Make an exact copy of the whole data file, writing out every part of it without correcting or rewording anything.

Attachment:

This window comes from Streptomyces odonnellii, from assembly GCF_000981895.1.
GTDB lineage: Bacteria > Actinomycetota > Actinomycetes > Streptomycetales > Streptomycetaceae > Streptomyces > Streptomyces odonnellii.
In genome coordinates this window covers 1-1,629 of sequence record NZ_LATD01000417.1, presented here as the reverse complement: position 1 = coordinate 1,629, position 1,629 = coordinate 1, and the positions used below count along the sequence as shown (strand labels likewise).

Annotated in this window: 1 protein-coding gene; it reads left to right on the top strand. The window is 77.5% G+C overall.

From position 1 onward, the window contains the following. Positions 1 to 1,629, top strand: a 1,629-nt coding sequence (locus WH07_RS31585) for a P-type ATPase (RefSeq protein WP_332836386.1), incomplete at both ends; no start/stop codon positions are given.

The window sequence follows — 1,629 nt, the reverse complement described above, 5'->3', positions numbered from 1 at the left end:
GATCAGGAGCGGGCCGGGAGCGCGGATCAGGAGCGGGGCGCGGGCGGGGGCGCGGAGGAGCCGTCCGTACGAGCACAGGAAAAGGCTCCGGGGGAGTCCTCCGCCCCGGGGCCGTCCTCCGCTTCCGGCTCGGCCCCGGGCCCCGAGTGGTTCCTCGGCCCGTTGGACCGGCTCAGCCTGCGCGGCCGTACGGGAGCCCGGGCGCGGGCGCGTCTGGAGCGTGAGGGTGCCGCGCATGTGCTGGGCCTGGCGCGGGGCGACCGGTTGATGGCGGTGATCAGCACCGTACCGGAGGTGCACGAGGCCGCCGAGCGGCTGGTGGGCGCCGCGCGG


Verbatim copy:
This window comes from Streptomyces odonnellii, from assembly GCF_000981895.1.
GTDB lineage: Bacteria > Actinomycetota > Actinomycetes > Streptomycetales > Streptomycetaceae > Streptomyces > Streptomyces odonnellii.
In genome coordinates this window covers 1-1,629 of sequence record NZ_LATD01000417.1, presented here as the reverse complement: position 1 = coordinate 1,629, position 1,629 = coordinate 1, and the positions used below count along the sequence as shown (strand labels likewise).

Annotated in this window: 1 protein-coding gene; it reads left to right on the top strand. The window is 77.5% G+C overall.

From position 1 onward, the window contains the following. Positions 1 to 1,629, top strand: a 1,629-nt coding sequence (locus WH07_RS31585) for a P-type ATPase (RefSeq protein WP_332836386.1), incomplete at both ends; no start/stop codon positions are given.

The window sequence follows — 1,629 nt, the reverse complement described above, 5'->3', positions numbered from 1 at the left end:
GATCAGGAGCGGGCCGGGAGCGCGGATCAGGAGCGGGGCGCGGGCGGGGGCGCGGAGGAGCCGTCCGTACGAGCACAGGAAAAGGCTCCGGGGGAGTCCTCCGCCCCGGGGCCGTCCTCCGCTTCCGGCTCGGCCCCGGGCCCCGAGTGGTTCCTCGGCCCGTTGGACCGGCTCAGCCTGCGCGGCCGTACGGGAGCCCGGGCGCGGGCGCGTCTGGAGCGTGAGGGTGCCGCGCATGTGCTGGGCCTGGCGCGGGGCGACCGGTTGATGGCGGTGATCAGCACCGTACCGGAGGTGCACGAGGCCGCCGAGCGGCTGGTGGGCGCCGCGCGG